Then need to ride your own race. Everyone goes fast out of the blocks...for good reason...dont want to end up at the end of the conga line of slow people on singletrack. Can't get too caught up measuring yourself against guys who may or may not be in teams of 4 who are sprinting every lap though. Gotta stay humble and ride a pace you think you can sustain for 6hrs....then try to hang on for the last 2.

  10. #10
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    Wanted to give an update.
    I accomplished my goal of 10 laps for a total of 100KM. First 5 laps were pretty strong, but I felt myself fading near the end. Ex: Lap1=37min, Lap10=53min.
    I used a lot of advice from this thread like, get a few super-long rides in before the race, minimize braking and use berms, go at about 70% of usual pace.
    Thanks for your help.

  11. #11
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    ^^^ Nice job!

    Enjoyable experience?
    Whining is not a strategy.

  12. #12
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    Quote Originally Posted by kosmo View Post
    ^^^ Nice job!

    Enjoyable experience?
    Very rewarding, and very difficult. I couldn't believe how the top guys looked so fresh at the end of the race. Like they could do it all over again.

  13. #13
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    Quote Originally Posted by Thatshowiroll View Post
    Very rewarding, and very difficult. I couldn't believe how the top guys looked so fresh at the end of the race. Like they could do it all over again.
    it still hurts the same during the race. just gets easier the hours/days after and you don't feel quite as crushed.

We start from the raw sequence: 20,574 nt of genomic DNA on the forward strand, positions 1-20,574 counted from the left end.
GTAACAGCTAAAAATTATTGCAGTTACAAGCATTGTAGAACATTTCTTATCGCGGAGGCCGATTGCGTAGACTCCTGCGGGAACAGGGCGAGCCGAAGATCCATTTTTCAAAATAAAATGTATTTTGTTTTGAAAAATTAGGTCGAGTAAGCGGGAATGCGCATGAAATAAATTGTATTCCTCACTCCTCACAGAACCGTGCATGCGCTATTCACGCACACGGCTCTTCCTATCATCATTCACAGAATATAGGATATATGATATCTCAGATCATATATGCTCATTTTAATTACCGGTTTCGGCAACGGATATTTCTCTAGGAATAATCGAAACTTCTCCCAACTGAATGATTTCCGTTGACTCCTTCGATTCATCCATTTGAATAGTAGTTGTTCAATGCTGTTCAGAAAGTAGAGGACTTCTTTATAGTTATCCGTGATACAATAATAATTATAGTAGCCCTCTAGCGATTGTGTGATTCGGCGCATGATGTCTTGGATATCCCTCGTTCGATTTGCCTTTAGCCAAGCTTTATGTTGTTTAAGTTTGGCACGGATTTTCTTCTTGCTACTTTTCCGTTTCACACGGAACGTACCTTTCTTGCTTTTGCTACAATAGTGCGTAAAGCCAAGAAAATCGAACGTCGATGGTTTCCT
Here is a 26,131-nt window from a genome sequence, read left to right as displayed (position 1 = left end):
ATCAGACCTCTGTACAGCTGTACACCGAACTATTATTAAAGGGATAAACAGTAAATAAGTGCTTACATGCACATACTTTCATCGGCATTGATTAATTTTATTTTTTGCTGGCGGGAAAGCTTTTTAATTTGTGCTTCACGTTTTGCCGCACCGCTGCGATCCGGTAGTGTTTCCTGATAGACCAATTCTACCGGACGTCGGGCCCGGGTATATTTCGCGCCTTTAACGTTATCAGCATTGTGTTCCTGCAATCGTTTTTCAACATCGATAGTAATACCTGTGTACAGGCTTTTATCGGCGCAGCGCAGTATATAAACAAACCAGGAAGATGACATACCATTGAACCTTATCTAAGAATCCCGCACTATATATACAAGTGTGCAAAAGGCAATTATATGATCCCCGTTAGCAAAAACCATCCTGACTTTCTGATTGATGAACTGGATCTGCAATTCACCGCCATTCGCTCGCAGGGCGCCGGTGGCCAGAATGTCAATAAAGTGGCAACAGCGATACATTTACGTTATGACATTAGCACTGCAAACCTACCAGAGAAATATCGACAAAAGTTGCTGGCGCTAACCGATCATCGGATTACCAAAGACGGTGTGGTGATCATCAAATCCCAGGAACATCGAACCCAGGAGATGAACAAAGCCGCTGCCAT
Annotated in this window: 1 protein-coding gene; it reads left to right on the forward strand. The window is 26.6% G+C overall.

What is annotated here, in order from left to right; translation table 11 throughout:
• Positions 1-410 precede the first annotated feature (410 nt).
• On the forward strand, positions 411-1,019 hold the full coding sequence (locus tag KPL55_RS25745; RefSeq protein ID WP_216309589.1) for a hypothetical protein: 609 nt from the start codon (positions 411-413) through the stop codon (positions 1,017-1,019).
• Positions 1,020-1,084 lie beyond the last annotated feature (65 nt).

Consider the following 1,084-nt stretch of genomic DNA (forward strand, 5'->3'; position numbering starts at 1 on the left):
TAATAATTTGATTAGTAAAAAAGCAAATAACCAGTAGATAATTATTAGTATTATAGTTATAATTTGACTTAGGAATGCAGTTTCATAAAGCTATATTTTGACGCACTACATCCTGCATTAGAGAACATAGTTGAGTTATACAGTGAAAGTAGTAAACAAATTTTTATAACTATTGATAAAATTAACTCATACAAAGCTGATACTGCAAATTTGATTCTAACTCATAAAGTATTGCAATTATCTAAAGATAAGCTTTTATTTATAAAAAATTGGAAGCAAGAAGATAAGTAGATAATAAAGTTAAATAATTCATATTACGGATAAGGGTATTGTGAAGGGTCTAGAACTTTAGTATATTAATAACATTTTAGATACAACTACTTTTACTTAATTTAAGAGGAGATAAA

try to be more consistent in the lap times next time, even if it means going slower initially. 16min is a huge difference and means you went out too hard, imho. if you look at the top guys, the lap times (especially laps 3 and beyond) will all be very similar +/- a few minutes.

  14. #14
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    I just did a 100+ miler last weekend. I had a great time and did much better than last year on the same race.

    You feel the same at hour 10 as you do at hour 3. Your body hurts and some muscle groups are numb. Between hour 0 and 3, stuff starts to hurt, but it never really gets worse after about hour 3 IME, you just keep pedaling.

    The exception is if you cramp. Then it feels worse.

    If you can break through the wall of cramps, you'll recover and feel better and be able to continue without cramps, your body "resets".

    Nutrition is very important. The less elite you are (not so much your speed or place in local XC races), the more you have to rely on nutrition and proper hydration. This means electrolyte mixes, base-energy food, quick-energy food, knowing when to use each, etc. A bunch of cliff bars isn't going to do it here for most people. The more elite you are, the more efficient your body is and more able to keep up a fast pace for an extended period of time. It's not that these things become unimportant, but you generally don't have to go to such extremes to stave off cramps, etc.

    Pace. Don't try to go fast at first, realize how far you are going to go and that just barely moving along is infinitely faster than someone doubled over with cramps. I made up an hour due to not cramping. IMO last year it was 30 minutes not being able to walk or pedal, being doubled over in agony, and another 30 minutes while my pace was ultra-slow before and after. Once I broke through that wall, I was "back to normal", but not hitting that wall means a much faster time.

    I had a ton of fun this time, had a riding partner for nearly the whole 100 miles, lots of great trail, lots and lots of mud and puddles. There's a lot of factors that go into this kind of riding, not just being able to do long rides, but keeping yourself fueled, avoiding cramps, understanding what your body is doing, setting your pace, etc.

    How to train for 8 hour solo race?-38474945_2126525864089367_961399966461329408_n.jpg
    "It's only when you stand over it, you know, when you physically stand over the bike, that then you say 'hey, I don't have much stand over height', you know"-T. Ellsworth